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NREL announces $18M investment in 9 new projects to advance medium- and heavy-duty natural gas vehicle technologies

The US Department of Energy’s National Renewable Energy Laboratory (NREL) has selected nine projects as part of a multimillion-dollar effort funded jointly by the US Department of Energy (DOE), the California Energy Commission (CEC), and the Southcoast Air Quality Management District (AQMD) to advance the state of technology for natural gas vehicles (NGVs).

The selected projects will focus on reducing the total cost of ownership of NGVs, increasing vehicle efficiency, decreasing local air pollution, and advancing technology development to increase the use of more affordable medium- and heavy-duty natural gas engines and vehicles.

These awards are the result of collaboration between NREL, DOE, CEC, and AQMD. The partners have a history of working together to identify and fund important natural gas vehicle projects, including supporting many of the technologies on the road today. Projects selected through this solicitation will complement DOE’s Vehicle Technologies Office (VTO) research started in FY 2017. The following projects were selected for negotiation with NREL:

  • Cummins High Efficiency, Ultra Low Emissions Heavy-Duty Natural Gas Engine Research and Development Project. Cummins Inc. will address natural gas engine emissions and efficiency improvements by developing a natural gas specific combustion design utilizing optimized in-cylinder charge motion and cooled exhaust gas recirculation (EGR). The engine will be integrated on a global heavy-duty base engine platform, enabling up to a 20% system cost reduction. The technical targets of the project include demonstrating a 10% improvement in cycle average and peak brake thermal efficiency over the current commercially available product; maintaining 0.02 g/bhp-hr NOx capability with reduced aftertreatment cost; and demonstrating a diesel-like torque curve.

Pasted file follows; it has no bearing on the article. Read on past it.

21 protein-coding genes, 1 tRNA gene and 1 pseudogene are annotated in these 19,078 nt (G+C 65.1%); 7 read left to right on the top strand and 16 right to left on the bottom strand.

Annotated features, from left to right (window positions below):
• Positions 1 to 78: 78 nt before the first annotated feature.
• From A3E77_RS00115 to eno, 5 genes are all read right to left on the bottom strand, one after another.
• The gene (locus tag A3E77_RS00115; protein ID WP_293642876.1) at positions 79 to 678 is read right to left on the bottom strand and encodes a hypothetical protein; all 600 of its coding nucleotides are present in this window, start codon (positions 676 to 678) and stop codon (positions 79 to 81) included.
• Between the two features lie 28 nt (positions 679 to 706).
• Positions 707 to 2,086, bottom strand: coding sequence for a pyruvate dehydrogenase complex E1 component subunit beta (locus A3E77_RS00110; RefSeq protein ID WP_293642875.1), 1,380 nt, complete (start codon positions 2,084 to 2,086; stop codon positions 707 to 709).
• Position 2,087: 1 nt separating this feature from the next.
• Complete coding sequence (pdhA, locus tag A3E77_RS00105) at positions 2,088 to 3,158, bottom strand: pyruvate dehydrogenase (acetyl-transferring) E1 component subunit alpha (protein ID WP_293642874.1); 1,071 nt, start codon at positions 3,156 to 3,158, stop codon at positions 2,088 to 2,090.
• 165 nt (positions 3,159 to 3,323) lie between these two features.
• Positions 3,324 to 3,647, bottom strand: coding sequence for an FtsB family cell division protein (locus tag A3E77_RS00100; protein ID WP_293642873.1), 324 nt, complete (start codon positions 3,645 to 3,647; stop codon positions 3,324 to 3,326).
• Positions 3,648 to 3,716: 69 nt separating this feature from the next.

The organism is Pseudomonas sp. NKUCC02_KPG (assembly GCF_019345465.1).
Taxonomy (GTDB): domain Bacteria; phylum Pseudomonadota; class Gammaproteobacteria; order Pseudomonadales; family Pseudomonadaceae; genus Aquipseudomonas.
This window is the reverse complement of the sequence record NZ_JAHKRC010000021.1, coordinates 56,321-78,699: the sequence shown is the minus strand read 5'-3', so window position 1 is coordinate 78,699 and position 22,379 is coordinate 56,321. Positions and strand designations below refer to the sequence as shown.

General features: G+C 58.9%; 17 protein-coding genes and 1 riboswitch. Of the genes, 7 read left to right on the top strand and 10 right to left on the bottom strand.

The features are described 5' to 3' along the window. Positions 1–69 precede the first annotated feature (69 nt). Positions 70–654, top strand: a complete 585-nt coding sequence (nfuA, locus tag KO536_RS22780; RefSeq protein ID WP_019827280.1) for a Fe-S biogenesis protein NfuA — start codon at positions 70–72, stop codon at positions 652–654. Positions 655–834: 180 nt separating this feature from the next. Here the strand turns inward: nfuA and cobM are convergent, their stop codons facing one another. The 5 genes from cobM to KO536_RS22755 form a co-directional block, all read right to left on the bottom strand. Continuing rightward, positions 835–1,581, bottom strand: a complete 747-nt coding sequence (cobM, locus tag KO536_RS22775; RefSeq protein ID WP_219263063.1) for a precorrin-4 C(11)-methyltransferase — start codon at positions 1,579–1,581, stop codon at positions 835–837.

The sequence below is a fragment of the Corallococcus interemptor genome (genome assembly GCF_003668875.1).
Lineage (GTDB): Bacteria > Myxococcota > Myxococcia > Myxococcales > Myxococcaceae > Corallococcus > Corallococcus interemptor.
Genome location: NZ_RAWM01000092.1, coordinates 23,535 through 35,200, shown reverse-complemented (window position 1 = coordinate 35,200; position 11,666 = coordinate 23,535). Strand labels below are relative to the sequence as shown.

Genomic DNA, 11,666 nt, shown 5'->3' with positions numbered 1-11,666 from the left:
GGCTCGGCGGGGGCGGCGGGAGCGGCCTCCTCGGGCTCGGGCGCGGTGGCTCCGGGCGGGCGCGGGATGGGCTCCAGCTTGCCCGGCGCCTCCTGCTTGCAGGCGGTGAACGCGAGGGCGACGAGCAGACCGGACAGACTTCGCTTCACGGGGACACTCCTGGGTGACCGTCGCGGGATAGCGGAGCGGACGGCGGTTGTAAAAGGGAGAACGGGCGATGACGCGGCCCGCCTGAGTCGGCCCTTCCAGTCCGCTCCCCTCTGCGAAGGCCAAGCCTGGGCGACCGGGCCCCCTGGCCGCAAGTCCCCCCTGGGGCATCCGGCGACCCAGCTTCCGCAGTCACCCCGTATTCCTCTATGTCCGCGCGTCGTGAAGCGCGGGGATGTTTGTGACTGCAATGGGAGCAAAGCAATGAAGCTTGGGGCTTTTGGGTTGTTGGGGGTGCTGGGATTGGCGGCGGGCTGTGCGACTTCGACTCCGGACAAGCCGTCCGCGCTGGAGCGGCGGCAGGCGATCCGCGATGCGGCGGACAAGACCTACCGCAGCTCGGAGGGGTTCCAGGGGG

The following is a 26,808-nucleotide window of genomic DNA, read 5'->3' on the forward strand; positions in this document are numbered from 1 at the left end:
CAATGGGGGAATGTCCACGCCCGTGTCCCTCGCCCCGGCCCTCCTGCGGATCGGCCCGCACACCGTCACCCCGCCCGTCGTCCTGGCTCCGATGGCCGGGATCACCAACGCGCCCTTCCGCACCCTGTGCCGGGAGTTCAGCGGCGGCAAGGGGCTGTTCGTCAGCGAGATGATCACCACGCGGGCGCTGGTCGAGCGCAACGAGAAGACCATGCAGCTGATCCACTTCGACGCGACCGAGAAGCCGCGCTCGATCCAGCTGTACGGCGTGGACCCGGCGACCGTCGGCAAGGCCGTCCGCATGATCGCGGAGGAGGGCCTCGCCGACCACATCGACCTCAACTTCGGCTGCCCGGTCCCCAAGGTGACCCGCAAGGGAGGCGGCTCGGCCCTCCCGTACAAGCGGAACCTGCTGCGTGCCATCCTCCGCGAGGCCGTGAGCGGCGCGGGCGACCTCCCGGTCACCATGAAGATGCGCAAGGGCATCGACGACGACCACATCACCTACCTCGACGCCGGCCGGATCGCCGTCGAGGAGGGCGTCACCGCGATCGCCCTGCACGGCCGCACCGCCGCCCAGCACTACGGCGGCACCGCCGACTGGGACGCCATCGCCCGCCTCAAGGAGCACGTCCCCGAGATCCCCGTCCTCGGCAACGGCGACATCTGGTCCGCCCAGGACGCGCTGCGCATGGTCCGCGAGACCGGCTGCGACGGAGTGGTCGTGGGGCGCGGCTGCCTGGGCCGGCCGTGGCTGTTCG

• CNG Full Fills with a Complete Smart Fueling System. The Gas Technology Institute (GTI) and its partners will address total cost of ownership by developing and demonstrating a smart fueling system, including the full suite of necessary technologies to enable consistent full fills of natural gas vehicles. These technologies include a smart vehicle and dispenser, an advanced full fill algorithm and cost-effective gas pre-cooling using a near-isentropic free-piston expander/compressor. This combination of technologies seeks to solve the technical challenges of dispensing uncertainty and heat of compression that results in natural gas vehicles being under-filled.

  • Downsized, Optimized, High Efficiency, Spark Ignited Natural Gas Engine. GTI and its partners will address natural gas engine and vehicle availability by developing a production intent, optimized, spark ignited natural gas engine demonstrating near-zero emissions and meeting EPA 2027MY greenhouse gas (GHG) targets in a Class 6 vocational vehicle.

  • A Compression-Ignition Mono-Fueled NG High-Efficiency, High-Output Engine for Medium and Heavy-Duty Applications. Michigan Technological University and Westport will address natural gas engine emissions and efficiency improvements by demonstrating the feasibility of compression ignition of directly injected natural gas. This research will enable development of mono-fuel natural gas internal combustion engine technology.